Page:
Your question includes a number of assumptions, which are not universal and may be simply wrong for some areas.

  1. You probably know that John Nash had one of the shortest PhD theses with only 26 pages and 2 references. PhD theses of 300+ pages are also not unusual, particularly in humanities.
  2. I would expect a postdoctoral researcher in Mathematics to participate / contribute to at least 1 paper per year. I know of colleagues in Engineering / Computer Science for whom this expectation seems very low - a postdoctoral researcher in their group would put their name on 3-5 outputs per year.

Number of pages, as well as the number of outputs, is an very poor metric of research effort and performance. Some universities may put an upper boundary on the number of pages to make sure that their supervisors are not overwhelmed with the amount of material they have to read and comment on during the supervision (after all, Universities want their staff to do a lot of work apart of supervising the particular student). I don't think that the lower boundary is very usual.

Having said this, there is definitely an expectation that a PhD theses should contain a detailed introduction and thorough literature review. After all, a PhD student should study the area and then train themselves to become a professional researcher in this area. In contrast, a postdoctoral researcher is already expected to be trained and their work is only to do novel research. For a PhD student, a lot of emphasis is on studying the methodology, and writing about it takes time and a significant number of pages.

Finally, compare the number of references: a typical journal paper could have 30, while a PhD theses can easily have 300. This clearly shows that the scope of a PhD theses is much wider than the scope of an academic research paper, while a paper may be more focused and deep.

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    @AsymptoticTri The content in the intro and lit review of a paper is nowhere near as detailed as those in a thesis should be. That's the whole point: the candidate needs to be able to show that they understand the breadth of the field and how their research topic fits into that, as well as give an introduction to the broad picture so that a non-expert could understand the thesis. Instead, papers show the depth of knowledge in a very narrow area. – astronat Jul 22 '19 at 19:51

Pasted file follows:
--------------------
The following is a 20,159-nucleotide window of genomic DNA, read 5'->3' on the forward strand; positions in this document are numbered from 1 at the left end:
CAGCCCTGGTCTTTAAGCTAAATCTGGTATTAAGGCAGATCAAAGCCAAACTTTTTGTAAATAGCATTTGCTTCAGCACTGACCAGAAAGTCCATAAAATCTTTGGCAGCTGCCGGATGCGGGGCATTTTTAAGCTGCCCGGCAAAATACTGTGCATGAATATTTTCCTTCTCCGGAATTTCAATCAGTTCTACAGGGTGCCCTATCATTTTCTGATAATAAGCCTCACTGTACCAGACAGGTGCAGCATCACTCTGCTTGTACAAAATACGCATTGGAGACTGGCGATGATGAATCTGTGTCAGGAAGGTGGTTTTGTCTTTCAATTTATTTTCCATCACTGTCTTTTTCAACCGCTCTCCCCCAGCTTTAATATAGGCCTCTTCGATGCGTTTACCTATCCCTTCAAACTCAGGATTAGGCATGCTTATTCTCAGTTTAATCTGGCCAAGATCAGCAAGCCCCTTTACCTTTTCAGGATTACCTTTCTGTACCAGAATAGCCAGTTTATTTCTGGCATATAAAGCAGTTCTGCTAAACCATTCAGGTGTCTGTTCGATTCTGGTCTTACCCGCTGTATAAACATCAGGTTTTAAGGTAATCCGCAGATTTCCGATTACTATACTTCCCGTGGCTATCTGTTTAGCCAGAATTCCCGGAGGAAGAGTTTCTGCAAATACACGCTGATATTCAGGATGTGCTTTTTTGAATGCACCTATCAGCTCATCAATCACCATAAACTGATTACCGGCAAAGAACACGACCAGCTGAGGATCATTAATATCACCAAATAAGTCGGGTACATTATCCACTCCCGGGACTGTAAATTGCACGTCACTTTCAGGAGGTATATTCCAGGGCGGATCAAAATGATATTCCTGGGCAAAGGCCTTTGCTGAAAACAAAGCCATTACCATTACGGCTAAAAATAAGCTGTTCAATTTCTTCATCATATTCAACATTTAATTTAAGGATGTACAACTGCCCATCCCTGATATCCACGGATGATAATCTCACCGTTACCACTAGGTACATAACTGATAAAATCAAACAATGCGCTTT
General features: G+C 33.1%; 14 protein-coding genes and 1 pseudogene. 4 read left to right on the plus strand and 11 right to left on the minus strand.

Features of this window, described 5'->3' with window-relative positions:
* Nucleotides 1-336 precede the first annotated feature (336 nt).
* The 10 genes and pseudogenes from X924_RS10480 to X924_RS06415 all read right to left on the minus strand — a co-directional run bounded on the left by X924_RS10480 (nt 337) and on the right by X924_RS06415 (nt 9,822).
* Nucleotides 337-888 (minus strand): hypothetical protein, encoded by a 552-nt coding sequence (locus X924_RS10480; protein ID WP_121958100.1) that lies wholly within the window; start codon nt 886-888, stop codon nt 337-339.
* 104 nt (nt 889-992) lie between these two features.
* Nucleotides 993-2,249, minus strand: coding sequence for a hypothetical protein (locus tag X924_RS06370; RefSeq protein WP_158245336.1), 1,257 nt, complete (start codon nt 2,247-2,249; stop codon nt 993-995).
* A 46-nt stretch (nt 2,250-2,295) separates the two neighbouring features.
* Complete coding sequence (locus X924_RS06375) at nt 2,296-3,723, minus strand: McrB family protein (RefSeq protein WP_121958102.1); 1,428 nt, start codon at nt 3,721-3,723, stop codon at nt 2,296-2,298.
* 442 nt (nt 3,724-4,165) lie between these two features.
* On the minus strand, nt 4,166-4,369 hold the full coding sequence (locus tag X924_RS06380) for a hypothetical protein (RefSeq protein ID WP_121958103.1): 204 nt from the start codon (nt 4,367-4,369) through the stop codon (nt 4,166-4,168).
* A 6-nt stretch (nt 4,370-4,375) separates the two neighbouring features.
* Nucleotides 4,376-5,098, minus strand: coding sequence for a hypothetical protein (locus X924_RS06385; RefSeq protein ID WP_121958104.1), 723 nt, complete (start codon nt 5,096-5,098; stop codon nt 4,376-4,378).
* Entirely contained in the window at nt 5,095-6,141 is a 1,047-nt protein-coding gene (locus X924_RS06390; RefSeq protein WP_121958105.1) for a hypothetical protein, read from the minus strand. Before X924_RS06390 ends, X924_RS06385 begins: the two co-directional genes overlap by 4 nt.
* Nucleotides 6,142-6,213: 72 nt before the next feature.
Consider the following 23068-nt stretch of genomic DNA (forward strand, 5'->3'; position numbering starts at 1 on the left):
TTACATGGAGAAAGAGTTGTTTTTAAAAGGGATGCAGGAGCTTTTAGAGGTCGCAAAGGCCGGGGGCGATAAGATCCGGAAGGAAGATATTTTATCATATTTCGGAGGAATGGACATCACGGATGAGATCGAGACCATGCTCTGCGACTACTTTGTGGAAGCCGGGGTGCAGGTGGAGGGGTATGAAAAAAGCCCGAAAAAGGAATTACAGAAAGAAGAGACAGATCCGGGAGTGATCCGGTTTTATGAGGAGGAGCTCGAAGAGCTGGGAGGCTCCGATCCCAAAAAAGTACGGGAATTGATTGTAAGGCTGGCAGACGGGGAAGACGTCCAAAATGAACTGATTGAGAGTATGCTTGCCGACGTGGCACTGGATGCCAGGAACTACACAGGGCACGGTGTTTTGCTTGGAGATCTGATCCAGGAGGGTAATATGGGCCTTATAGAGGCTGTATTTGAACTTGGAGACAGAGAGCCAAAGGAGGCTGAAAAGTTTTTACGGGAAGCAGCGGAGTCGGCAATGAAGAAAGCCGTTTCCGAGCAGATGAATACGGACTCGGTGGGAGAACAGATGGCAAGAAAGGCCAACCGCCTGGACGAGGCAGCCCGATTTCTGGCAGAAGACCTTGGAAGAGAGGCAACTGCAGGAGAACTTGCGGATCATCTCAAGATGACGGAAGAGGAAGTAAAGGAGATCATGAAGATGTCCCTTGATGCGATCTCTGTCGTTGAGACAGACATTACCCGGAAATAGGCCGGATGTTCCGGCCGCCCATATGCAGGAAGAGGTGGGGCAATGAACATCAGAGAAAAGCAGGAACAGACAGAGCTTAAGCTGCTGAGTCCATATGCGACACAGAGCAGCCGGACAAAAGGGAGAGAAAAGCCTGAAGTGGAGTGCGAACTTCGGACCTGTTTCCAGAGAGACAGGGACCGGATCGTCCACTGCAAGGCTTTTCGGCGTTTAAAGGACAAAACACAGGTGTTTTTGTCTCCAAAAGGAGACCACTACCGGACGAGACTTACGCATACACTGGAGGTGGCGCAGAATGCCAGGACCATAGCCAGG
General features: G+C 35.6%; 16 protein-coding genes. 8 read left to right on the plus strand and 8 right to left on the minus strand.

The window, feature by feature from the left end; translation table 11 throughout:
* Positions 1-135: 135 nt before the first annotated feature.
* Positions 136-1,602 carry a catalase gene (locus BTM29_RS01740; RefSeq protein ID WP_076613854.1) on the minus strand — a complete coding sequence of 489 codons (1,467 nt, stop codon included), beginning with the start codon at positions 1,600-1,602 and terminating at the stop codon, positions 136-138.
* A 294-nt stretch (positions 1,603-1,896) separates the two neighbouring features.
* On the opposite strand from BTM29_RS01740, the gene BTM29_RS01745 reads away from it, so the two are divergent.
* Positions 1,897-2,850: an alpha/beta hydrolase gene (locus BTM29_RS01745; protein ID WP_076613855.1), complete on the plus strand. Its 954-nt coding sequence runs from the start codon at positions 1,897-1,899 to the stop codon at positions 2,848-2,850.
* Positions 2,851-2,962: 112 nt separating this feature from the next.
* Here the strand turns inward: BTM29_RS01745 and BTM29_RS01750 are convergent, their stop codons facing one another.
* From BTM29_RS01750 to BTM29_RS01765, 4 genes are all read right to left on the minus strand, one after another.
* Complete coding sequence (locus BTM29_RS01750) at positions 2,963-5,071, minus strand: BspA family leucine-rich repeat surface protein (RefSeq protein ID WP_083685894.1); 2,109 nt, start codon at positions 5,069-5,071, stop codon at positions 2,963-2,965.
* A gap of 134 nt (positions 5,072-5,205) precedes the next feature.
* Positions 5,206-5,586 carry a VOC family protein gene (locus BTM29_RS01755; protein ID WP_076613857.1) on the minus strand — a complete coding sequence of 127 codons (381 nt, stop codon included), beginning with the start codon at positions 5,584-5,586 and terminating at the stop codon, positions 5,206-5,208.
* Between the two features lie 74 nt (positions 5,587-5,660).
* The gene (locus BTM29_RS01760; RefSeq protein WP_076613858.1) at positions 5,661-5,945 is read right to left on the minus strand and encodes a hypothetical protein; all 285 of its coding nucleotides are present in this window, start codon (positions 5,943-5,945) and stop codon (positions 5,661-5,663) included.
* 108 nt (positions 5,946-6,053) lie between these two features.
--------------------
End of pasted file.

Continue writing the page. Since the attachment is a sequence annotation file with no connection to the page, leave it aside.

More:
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    Successful PhD student aren't merely "trained to become" professional researchers. They are professional researchers. – JeffE Jul 22 '19 at 20:45
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    @JeffE From the moment when they start their program? --- no, not necessarily. When they successfully complete it? --- yes, sure. – Dmitry Savostyanov Jul 23 '19 at 17:09
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    @DmitrySavostyanov By the time they become successful. That's what success means. – JeffE Jul 24 '19 at 0:03
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    @AsymptoticTri Because, as many answers have already stated, their PhD work is usually more than can be effectively communicated in a single paper. Or perhaps more to the point, because a single paper is usually considered insufficient evidence of being a successful researcher. – JeffE Jul 24 '19 at 0:05